“Most areas of the state are experiencing very hot and dry conditions with low humidity,” State Forester Steven Scott said. “While permits are not currently required for open, outdoor burning, as a precaution we’re urging citizens to avoid debris burning until conditions improve.”

State Veterinarian Issues Wild Hog Transport Order

Tuesday, June 26, 2012 | 02:54 pm

NASHVILLE – The Tennessee Department of Agriculture today announced an Order by the State Veterinarian specifying conditions under which wild-appearing hogs are to be transported in the state.

The order was issued in support of legislation passed this year by the Tennessee General Assembly and signed into law by Gov. Bill Haslam making it illegal to transport and release wild-appearing hogs without proper documentation. The new law goes into effect July 1.

“Wild hogs have the propensity to reproduce in great numbers, carry diseases, destroy crops and cause serious ecological damage,” state veterinarian Charles Hatcher said. “The purpose of the order is to help reduce the incidence of disease and to support efforts to prevent the illegal transportation and releasing of wild hogs.”

State Recognizes Outstanding Chefs, Stores, Foods With PTP Awards

Wednesday, June 20, 2012 | 09:20 am
2012 Pick Tennessee Products Winners
2012 Pick Tennessee Products Winners

NASHVILLE – Tennessee chefs, retail stores and the makers of Tennessee’s finest foods have won honors from the state’s Pick Tennessee Products campaign.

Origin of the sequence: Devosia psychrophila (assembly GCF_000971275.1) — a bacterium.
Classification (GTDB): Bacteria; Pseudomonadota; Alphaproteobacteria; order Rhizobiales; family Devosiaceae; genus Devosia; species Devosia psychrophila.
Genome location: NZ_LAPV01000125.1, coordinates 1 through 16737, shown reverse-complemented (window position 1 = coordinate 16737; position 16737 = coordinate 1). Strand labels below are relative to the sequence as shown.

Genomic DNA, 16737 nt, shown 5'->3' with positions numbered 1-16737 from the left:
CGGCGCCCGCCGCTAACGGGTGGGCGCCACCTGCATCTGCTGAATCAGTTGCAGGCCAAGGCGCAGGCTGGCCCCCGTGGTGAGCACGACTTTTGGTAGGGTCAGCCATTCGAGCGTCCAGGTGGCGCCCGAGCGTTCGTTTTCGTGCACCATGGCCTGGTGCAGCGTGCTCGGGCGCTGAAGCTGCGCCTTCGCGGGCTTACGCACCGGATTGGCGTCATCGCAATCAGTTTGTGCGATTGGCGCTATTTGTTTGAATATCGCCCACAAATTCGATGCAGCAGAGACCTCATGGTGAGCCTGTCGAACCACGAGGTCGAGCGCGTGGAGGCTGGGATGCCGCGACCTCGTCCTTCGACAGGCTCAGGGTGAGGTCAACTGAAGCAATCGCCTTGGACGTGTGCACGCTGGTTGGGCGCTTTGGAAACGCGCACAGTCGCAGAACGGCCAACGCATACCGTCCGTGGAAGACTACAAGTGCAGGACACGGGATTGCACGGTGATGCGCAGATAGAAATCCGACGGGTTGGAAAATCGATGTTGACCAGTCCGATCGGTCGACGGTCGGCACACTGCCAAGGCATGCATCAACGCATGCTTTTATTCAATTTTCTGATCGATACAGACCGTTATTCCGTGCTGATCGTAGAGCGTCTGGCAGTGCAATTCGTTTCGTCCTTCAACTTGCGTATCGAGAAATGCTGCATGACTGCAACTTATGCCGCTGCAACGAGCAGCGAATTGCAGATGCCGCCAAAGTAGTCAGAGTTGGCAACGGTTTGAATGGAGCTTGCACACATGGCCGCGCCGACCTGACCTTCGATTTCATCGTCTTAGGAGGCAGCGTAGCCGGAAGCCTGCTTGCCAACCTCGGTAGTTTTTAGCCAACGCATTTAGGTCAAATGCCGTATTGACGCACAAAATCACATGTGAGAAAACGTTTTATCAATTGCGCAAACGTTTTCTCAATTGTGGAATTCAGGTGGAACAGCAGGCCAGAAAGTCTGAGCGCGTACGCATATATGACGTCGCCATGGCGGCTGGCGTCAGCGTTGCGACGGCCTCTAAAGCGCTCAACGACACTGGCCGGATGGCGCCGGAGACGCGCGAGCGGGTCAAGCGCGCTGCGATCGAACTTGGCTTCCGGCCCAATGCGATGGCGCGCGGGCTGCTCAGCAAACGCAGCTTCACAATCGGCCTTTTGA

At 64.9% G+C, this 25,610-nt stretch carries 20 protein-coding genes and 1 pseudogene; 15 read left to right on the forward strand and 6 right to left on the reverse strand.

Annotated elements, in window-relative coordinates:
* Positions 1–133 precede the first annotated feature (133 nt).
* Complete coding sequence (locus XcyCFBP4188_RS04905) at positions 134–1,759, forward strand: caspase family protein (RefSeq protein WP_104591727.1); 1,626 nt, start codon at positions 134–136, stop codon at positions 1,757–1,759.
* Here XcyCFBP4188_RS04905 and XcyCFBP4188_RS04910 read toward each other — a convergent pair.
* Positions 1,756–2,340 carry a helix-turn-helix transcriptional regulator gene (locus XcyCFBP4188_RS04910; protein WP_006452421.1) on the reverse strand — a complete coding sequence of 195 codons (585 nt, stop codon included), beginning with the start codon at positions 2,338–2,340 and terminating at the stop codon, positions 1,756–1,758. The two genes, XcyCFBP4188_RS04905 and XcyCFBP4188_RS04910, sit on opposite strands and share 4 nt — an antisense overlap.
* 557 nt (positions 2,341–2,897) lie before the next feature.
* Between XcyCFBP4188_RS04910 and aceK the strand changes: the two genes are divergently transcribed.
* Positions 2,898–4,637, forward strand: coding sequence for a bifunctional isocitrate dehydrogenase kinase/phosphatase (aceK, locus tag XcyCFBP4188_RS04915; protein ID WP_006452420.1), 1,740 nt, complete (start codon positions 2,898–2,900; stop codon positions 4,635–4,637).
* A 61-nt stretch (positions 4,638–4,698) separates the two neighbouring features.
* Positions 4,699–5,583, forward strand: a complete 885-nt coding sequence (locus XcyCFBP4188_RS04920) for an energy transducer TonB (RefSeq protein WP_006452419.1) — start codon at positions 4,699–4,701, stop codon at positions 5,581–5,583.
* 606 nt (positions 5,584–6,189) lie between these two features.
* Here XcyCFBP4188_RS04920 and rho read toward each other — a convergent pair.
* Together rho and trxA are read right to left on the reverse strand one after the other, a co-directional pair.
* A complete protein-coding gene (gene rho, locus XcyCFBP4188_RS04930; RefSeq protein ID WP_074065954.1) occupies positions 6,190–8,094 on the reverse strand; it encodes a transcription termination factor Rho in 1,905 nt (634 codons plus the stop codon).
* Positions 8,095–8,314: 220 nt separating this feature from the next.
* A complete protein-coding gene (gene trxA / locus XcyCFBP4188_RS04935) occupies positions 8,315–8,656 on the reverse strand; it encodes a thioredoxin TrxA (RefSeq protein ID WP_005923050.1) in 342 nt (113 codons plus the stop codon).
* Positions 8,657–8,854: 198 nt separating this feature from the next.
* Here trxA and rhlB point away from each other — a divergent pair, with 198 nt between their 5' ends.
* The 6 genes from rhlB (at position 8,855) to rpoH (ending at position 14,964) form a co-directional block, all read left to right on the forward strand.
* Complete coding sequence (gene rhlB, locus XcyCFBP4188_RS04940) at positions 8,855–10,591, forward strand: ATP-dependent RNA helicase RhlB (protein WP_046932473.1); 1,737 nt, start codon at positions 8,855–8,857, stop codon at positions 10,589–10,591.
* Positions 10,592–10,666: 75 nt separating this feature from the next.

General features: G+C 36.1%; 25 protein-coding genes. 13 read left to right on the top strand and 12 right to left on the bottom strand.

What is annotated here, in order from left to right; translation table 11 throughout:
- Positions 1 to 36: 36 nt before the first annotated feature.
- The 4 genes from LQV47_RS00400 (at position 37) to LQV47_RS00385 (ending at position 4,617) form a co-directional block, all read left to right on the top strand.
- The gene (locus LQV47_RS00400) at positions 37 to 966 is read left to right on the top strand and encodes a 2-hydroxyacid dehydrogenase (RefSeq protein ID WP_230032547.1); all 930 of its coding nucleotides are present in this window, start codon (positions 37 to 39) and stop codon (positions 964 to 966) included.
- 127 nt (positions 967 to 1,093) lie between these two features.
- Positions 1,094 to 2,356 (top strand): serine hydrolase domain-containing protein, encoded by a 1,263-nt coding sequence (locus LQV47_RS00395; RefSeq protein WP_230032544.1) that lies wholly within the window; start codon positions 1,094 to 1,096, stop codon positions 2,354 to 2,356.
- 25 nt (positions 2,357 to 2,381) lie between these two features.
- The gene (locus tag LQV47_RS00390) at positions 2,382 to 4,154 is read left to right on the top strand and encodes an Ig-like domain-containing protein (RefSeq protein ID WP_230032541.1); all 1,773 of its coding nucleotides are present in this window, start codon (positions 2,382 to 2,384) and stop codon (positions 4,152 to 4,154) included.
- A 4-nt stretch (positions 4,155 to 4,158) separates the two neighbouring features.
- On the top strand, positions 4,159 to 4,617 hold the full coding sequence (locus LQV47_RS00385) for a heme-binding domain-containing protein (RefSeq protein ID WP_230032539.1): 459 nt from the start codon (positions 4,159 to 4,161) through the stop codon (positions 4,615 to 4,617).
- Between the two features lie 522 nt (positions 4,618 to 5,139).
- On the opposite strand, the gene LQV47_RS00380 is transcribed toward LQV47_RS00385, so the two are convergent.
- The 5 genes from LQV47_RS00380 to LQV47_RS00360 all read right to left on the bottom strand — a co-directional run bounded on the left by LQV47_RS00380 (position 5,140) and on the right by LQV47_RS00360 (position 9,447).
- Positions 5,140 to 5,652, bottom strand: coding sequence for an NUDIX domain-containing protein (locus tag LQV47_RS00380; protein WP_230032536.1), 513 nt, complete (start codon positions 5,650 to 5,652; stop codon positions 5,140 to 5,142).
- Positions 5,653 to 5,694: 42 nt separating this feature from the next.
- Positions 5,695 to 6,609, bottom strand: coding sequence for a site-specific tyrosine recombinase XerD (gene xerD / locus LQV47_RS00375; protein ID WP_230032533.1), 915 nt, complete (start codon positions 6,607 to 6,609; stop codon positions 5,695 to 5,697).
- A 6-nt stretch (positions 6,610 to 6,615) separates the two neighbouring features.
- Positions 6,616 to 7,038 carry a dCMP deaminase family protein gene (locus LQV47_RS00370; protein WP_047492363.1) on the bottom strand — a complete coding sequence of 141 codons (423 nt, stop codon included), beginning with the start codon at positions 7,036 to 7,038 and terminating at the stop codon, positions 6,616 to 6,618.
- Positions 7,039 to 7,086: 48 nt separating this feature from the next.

Among those honored include Executive Chef W. Tyler Brown and Chef Cole Ellis from Nashville’s Hermitage Hotel Capitol Grille, for their commitment to local farm and foods preservation; Food City Produce and Knox Region Kroger for offering local produce and processed products in retail groceries; and Purity and Mayfield dairies for their longstanding partnerships with Pick Tennessee Products.

The top three Tennessee foods for 2012 are Nashville’s Olive and Sinclair Chocolate Company, owned by Scott Witherow, in first place; Brentwood’s Glazee’ Artisan Ice Creams and Desserts, owned by Michael E. Woody, second place; and BBQ Fight Club barbecue sauces by Katy and Andy Garner, owners of Nashville’s popular Hog Heaven restaurant, in third place.

EAB Quarantine Expanded to Two New Counties in East Tennessee

Monday, June 11, 2012 | 03:57 pm

NASHVILLE – Emerald Ash Borer, an invasive insect that destroys ash trees, has been found in Union and Monroe counties. These areas are all adjacent to counties already under an EAB quarantine. The identification was made recently and has been confirmed by USDA.

“The spring, summer Emerald Ash Borer surveys are in full swing to determine the extent of the infestation,” said Gray Haun, TDA Plant Certification Administrator. “We will be working closely with federal officials and other stakeholders to take steps to limit its spread when found and protect our forest resources and urban landscapes.”

EAB attacks only ash trees. It is believed to have been introduced into the Detroit, Mich. area 15 to 20 years ago on wood packing material from Asia. Since then, the destructive insect has killed millions of ash trees across several states including Illinois, Indiana, Iowa, Kentucky, Maryland, Minnesota, Missouri, New York, Ohio, Pennsylvania, Virginia, West Virginia and Wisconsin.